"But did you get to see Anita?" interrupted Uncle Lance. Yes, he had seen her, but that was about all. Did not Don Lance know the customs among the Castilians? There was her mother ever present, or if she must absent herself, there was a bevy of tias comadres surrounding her, until the Doña Anita dare not even raise her eyes to meet his. "To perdition with such customs, no?" The freedom of a cow camp is a splendid opportunity to relieve one's mind upon prevailing injustices.
"Don't fret your cattle so early in the morning, son," admonished the wary matchmaker. "I've handled worse cases than this before. You Mexicans are sticklers on customs, and we must deal with our neighbors carefully. Before I show my hand in this, there's just one thing I want to know—is the girl willing? Whenever you can satisfy me on that point, Enrique, just call on the old man. But before that I won't stir a step. You remember what a time I had over Tiburcio's Juan—that's so, you were too young then. Well, June here remembers it. Why, the girl just cut up shamefully. Called Juan an Indian peon, and bragged about her Castilian family until you'd have supposed she was a princess of the blood royal. Why, it took her parents and myself a whole day to bring the girl around to take a sensible view of matters. On my soul, except that I didn't want to acknowledge defeat, I felt a dozen times like telling her to go straight up. And when she did marry you, she was as happy as a lark—wasn't she, Juan? But I like to have the thing over with in—well, say half an hour's time. Then we can have refreshments, and smoke, and discuss the prospects of the young couple."
Uncle Lance's question was hard to answer. Enrique had known the girl for several years, had danced with her on many a feast day, and never lost an opportunity to whisper the old, old story in her willing ear. Others had done the like, but the dark-eyed señorita is an adept in the art of coquetry, and there you are. But Enrique swore a great oath he would know. Yes, he would. He would lay siege to her as he had never done before. He would become un oso grande. Just wait until the branding was over and the fiestas of the Christmas season were on, and watch him dog her every step until he received her signal of surrender. Witness, all the saints, this row of Enrique Lopez, that the Doña Anita should have no peace of mind, no, not for one little minute, until she had made a complete capitulation. Then Don Lauce, the padrino of Las Palomas, would at once write the letter which would command the hand of the corporal's daughter. Who could refuse such a request, and what was a daughter of Santa Maria compared to a son of Las Palomas?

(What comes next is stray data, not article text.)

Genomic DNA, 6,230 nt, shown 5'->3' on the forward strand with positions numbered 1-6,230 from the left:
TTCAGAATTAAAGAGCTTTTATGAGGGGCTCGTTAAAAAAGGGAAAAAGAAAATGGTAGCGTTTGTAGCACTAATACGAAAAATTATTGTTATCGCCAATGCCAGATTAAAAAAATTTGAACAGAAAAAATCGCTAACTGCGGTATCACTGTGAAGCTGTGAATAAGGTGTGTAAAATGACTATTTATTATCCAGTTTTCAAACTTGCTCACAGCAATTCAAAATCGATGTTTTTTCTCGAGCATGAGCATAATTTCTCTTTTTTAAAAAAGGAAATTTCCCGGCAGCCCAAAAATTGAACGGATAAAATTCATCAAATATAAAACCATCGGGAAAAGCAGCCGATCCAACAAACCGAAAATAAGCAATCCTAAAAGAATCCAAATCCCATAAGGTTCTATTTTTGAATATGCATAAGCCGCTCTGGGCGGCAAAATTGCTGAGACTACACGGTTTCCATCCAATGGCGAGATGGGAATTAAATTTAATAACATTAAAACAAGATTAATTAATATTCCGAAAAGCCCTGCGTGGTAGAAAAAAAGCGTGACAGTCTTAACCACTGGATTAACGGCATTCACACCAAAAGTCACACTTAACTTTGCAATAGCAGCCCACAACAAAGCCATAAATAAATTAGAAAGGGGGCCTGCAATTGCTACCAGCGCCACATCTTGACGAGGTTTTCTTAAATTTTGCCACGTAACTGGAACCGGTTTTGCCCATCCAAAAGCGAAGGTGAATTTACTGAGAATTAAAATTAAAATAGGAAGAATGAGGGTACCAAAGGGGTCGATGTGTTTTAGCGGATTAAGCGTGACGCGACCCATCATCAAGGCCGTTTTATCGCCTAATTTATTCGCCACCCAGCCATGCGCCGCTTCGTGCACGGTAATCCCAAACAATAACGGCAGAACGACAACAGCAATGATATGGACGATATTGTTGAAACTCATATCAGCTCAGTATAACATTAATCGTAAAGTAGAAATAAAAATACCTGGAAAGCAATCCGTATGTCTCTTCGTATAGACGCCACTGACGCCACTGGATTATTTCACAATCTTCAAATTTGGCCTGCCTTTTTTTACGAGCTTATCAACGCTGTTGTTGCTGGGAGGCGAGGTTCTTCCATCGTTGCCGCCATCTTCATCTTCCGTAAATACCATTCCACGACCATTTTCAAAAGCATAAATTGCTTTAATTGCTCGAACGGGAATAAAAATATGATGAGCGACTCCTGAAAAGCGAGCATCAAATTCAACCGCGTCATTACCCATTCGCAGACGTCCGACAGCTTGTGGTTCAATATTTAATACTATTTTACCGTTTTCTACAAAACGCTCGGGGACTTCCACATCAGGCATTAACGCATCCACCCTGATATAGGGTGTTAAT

Tarancalous Creek ran almost due east, and rancho Santa Maria was located near its source, depending more on its wells for water supply than on the stream which only flowed for a few months during the year. Where the watering facilities were so limited the rodeo was an easy matter. A number of small round-ups at each established watering point, a swift cutting out of everything bearing the Las Palomas brand, and we moved on to the next rodeo, for we had an abundance of help at Santa Maria. The work was finished by the middle of the afternoon. After sending, under five or six men, our cut of several hundred cattle westward on our course, our outfit rode into rancho Santa Maria proper to pay our respects. Our wagon had provided an abundant dinner for our assistants and ourselves; but it would have been, in Mexican etiquette, extremely rude on our part not to visit the rancho and partake of a cup of coffee and a cigarette, thanking the ranchero on parting for his kindness in granting us the rodeo.
So when the last round-up was reached, Don Mateo and Uncle Lance turned the work over to their corporals, and in advance rode up to Santa Maria. The vaqueros of our ranch were anxious to visit the rancho, so it devolved on the white element to take charge of the cut. Being a stranger to Santa Maria, I was allowed to accompany our segundo, June Deweese, on an introductory visit. On arriving at the rancho, the vaqueros scattered among the jacals of their amigos, while June and myself were welcomed at the casa primero. There we found Uncle Lance partaking of refreshment, and smoking a cigarette as though he had been born a Señor Don of some ruling hacienda. June and I were seated at another table, where we were served with coffee, wafers, and home-made cigarettes. This was perfectly in order, but I could hardly control myself over the extravagant Spanish our employer was using in expressing the amity existing between Santa Maria and Las Palomas. In ordinary conversation, such as cattle and ranch affairs, Uncle Lance had a good command of Spanish; but on social and delicate topics some of his efforts were ridiculous in the extreme. He was well aware of his shortcomings, and frequently appealed to me to assist him. As a boy my playmates had been Mexican children, so that I not only spoke Spanish fluently but could also readily read and write it. So it was no surprise to me that, before taking our departure, my employer should command my services as an interpreter in driving an entering wedge. He was particular to have me assure our host and hostess of his high regard for them, and his hope that in the future even more friendly relations might exist between the two ranches. Had Santa Maria no young cavalier for the hand of some daughter of Las Palomas? Ah! there was the true bond for future friendships. Well, well, if the soil of this rancho was so impoverished, then the sons of Las Palomas must take the bit in their teeth and come courting to Santa Maria. And let Doña Gregoria look well to her daughters, for the young men of Las Palomas, true to their race, were not only handsome fellows but ardent lovers, and would be hard to refuse.